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Open AccessArticle

NMR-Based Metabolomic Investigations on the Differential Responses in Adductor Muscles from Two Pedigrees of Manila Clam Ruditapes philippinarum to Cadmium and Zinc

1
Key Laboratory of Coastal Zone Environment Processes, CAS, Shandong Provincial Key Laboratory of Coastal Zone Environment Processes, Yantai Institute of Coastal Zone Research, Chinese Academy of Sciences, Yantai 264003, China
2
The Graduate School of Chinese Academy of Sciences, Beijing 100049, China
*
Author to whom correspondence should be addressed.
Mar. Drugs 2011, 9(9), 1566-1579; https://doi.org/10.3390/md9091566
Received: 9 August 2011 / Revised: 7 September 2011 / Accepted: 8 September 2011 / Published: 19 September 2011
(This article belongs to the Special Issue Metabolomic Approaches to Marine Organisms)
Manila clam Ruditapes philippinarum is one of the most important economic species in shellfishery in China due to its wide geographic distribution and high tolerance to environmental changes (e.g., salinity, temperature). In addition, Manila clam is a good biomonitor/bioindicator in “Mussel Watch Programs” and marine environmental toxicology. However, there are several pedigrees of R. philippinarum distributed in the marine environment in China. No attention has been paid to the biological differences between various pedigrees of Manila clams, which may introduce undesirable biological variation in toxicology studies. In this study, we applied NMR-based metabolomics to detect the biological differences in two main pedigrees (White and Zebra) of R. philippinarum and their differential responses to heavy metal exposures (Cadmium and Zinc) using adductor muscle as a target tissue to define one sensitive pedigree of R. philippinarum as biomonitor for heavy metals. Our results indicated that there were significant metabolic differences in adductor muscle tissues between White and Zebra clams, including higher levels of alanine, glutamine, hypotaurine, phosphocholine and homarine in White clam muscles and higher levels of branched chain amino acids (valine, leucine and isoleucine), succinate and 4-aminobutyrate in Zebra clam muscles, respectively. Differential metabolic responses to heavy metals between White and Zebra clams were also found. Overall, we concluded that White pedigree of clam could be a preferable bioindicator/biomonitor in marine toxicology studies and for marine heavy metals based on the relatively high sensitivity to heavy metals. View Full-Text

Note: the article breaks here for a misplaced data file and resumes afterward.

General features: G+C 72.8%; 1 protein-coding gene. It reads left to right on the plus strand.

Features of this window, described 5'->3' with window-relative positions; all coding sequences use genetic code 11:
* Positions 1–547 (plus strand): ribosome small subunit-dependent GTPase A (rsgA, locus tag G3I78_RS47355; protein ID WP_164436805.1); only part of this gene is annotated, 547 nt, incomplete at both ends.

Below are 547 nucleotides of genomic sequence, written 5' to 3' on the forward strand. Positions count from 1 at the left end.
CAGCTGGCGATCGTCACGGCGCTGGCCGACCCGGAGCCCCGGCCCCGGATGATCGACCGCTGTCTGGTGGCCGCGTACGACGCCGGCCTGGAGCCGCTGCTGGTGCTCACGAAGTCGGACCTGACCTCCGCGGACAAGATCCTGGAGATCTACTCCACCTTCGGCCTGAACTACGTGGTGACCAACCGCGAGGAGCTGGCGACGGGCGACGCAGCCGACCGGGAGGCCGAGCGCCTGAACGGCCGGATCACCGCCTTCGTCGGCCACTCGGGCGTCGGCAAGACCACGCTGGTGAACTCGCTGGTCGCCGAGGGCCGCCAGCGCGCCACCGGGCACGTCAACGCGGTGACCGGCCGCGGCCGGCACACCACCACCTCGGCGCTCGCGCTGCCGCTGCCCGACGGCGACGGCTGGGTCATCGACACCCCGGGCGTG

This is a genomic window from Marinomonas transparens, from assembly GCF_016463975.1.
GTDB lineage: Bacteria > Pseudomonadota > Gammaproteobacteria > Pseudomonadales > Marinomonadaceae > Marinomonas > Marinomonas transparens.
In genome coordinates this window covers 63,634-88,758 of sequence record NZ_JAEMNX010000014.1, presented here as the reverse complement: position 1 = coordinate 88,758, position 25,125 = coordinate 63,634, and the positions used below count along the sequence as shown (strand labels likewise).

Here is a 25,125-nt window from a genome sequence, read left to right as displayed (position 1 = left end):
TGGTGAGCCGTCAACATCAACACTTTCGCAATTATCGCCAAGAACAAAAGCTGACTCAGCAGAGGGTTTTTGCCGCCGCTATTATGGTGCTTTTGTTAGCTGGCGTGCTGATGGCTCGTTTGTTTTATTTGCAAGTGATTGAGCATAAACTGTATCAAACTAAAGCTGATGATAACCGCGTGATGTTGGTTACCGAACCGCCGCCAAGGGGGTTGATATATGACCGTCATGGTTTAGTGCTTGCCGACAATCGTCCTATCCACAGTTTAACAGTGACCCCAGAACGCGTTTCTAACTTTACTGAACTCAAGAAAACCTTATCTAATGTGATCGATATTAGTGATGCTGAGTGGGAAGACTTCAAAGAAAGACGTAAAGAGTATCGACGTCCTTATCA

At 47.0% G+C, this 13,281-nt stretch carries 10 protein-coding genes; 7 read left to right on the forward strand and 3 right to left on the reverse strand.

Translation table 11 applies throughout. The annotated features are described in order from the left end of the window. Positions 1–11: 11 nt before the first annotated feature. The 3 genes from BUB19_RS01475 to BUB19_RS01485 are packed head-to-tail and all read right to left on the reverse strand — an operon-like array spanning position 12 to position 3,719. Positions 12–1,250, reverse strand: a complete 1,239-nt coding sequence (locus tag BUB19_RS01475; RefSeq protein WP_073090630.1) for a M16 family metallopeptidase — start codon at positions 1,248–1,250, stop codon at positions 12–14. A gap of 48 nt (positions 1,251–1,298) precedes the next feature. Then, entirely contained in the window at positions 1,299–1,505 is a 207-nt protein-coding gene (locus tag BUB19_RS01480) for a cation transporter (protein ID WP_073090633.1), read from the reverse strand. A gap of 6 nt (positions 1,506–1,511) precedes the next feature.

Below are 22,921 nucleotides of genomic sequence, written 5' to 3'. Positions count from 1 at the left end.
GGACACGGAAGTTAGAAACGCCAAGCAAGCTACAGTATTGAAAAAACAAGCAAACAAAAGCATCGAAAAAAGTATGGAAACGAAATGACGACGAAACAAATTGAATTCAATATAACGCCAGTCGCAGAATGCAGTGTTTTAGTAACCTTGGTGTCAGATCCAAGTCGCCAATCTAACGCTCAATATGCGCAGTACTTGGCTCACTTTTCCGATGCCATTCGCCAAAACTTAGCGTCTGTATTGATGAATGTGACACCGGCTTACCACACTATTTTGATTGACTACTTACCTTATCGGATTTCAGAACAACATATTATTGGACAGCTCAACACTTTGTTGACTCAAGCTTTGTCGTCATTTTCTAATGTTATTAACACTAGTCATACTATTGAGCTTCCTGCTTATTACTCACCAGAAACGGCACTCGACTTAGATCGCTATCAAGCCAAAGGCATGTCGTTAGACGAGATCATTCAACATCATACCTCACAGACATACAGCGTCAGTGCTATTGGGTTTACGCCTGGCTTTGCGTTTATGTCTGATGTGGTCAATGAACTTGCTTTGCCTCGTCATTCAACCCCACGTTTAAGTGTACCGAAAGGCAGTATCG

Keywords: Ruditapes philippinarum; heavy metal; biomonitor; NMR; metabolomics Ruditapes philippinarum; heavy metal; biomonitor; NMR; metabolomics
MDPI and ACS Style

Wu, H.; Liu, X.; Zhao, J.; Yu, J. NMR-Based Metabolomic Investigations on the Differential Responses in Adductor Muscles from Two Pedigrees of Manila Clam Ruditapes philippinarum to Cadmium and Zinc. Mar. Drugs 2011, 9, 1566-1579.

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